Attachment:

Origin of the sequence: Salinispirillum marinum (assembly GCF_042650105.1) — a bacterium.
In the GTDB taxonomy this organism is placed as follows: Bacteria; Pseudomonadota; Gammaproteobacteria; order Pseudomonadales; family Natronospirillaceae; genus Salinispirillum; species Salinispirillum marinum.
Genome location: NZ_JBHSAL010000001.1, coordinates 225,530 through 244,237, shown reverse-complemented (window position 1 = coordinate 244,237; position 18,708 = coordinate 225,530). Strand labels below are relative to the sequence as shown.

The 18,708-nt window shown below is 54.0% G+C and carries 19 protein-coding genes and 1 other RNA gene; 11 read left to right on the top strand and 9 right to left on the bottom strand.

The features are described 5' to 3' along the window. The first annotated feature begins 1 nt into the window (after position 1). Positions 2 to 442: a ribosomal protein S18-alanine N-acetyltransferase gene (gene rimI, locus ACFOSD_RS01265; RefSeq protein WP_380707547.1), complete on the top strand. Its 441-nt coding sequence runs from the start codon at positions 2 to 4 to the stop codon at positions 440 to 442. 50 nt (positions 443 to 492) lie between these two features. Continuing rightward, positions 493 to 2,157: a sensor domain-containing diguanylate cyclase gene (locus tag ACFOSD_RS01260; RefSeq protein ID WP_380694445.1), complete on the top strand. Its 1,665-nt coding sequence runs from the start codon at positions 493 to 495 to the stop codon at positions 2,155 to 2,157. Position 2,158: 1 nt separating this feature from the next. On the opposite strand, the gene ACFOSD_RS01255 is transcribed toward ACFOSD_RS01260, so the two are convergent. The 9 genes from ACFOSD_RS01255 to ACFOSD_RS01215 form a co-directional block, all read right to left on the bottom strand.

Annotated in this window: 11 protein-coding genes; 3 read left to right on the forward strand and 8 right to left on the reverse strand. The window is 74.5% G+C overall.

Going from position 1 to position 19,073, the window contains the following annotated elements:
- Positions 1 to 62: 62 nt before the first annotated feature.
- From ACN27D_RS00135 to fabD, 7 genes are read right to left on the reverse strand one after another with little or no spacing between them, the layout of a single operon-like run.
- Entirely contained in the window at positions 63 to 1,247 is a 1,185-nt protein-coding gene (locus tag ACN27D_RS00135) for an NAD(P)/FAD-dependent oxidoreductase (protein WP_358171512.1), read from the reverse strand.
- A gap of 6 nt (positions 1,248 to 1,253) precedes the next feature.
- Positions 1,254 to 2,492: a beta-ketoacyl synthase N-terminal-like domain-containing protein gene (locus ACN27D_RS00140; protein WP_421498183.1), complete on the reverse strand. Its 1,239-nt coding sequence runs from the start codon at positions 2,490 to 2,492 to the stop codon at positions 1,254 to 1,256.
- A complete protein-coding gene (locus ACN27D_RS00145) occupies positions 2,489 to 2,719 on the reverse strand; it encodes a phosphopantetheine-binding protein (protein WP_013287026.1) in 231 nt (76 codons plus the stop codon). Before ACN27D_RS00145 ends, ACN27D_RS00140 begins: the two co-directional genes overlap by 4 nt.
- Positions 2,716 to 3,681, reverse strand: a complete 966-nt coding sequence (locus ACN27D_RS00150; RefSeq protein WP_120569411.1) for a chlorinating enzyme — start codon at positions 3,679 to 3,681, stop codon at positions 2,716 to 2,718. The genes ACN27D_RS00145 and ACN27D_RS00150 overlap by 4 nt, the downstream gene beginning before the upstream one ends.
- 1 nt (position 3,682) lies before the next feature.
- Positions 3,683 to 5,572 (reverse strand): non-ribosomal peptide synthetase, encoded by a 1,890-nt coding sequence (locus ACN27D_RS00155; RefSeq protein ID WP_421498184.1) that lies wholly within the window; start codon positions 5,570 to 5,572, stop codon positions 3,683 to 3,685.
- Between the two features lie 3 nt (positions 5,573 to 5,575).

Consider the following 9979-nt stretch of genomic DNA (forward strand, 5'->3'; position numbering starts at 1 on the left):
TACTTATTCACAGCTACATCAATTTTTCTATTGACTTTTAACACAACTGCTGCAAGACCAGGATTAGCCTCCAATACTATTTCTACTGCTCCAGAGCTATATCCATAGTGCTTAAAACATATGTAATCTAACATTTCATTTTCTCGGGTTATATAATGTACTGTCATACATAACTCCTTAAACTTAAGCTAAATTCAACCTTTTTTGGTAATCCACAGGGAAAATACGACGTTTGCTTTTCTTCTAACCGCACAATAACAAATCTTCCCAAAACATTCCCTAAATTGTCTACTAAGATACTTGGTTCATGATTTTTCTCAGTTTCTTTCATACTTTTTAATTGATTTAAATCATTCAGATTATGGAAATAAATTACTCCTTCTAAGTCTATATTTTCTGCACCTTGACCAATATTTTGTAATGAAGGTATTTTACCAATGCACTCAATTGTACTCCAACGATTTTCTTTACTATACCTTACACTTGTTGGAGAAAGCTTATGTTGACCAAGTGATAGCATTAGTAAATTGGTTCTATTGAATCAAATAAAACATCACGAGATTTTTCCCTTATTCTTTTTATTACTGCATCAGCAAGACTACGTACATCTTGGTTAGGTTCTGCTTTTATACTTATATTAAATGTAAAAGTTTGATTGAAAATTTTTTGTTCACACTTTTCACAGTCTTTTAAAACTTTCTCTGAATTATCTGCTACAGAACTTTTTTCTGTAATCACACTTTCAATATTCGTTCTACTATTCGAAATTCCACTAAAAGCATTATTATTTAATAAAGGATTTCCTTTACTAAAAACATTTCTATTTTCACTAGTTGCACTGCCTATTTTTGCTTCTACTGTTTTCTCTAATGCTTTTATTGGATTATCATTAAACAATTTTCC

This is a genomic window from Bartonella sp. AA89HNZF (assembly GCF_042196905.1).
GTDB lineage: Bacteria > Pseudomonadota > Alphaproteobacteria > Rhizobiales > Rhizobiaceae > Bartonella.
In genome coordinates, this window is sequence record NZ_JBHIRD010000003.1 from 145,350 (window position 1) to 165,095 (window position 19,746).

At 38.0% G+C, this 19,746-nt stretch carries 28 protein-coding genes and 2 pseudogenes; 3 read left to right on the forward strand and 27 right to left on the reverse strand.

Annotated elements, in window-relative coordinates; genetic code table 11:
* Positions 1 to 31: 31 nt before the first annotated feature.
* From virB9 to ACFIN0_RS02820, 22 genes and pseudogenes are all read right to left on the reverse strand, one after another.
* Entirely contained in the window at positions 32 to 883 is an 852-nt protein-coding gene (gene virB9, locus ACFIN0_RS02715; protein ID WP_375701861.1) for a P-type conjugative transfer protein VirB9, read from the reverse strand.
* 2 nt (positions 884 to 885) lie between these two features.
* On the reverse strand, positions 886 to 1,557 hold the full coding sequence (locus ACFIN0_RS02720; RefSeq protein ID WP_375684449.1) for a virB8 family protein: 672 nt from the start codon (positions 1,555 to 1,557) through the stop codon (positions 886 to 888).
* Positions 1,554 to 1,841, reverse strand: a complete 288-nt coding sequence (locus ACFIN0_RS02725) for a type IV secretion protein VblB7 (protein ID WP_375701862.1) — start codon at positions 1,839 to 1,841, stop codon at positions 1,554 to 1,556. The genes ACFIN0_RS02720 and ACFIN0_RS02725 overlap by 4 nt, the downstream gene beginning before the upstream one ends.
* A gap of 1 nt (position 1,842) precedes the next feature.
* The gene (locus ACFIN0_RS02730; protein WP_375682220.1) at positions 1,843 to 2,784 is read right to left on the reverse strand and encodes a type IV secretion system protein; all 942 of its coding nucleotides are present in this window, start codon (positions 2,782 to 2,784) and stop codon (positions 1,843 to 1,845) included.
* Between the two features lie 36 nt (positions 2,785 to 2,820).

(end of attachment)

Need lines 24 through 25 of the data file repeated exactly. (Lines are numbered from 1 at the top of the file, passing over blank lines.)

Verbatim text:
Annotated elements, in window-relative coordinates; genetic code table 11:
* Positions 1 to 31: 31 nt before the first annotated feature.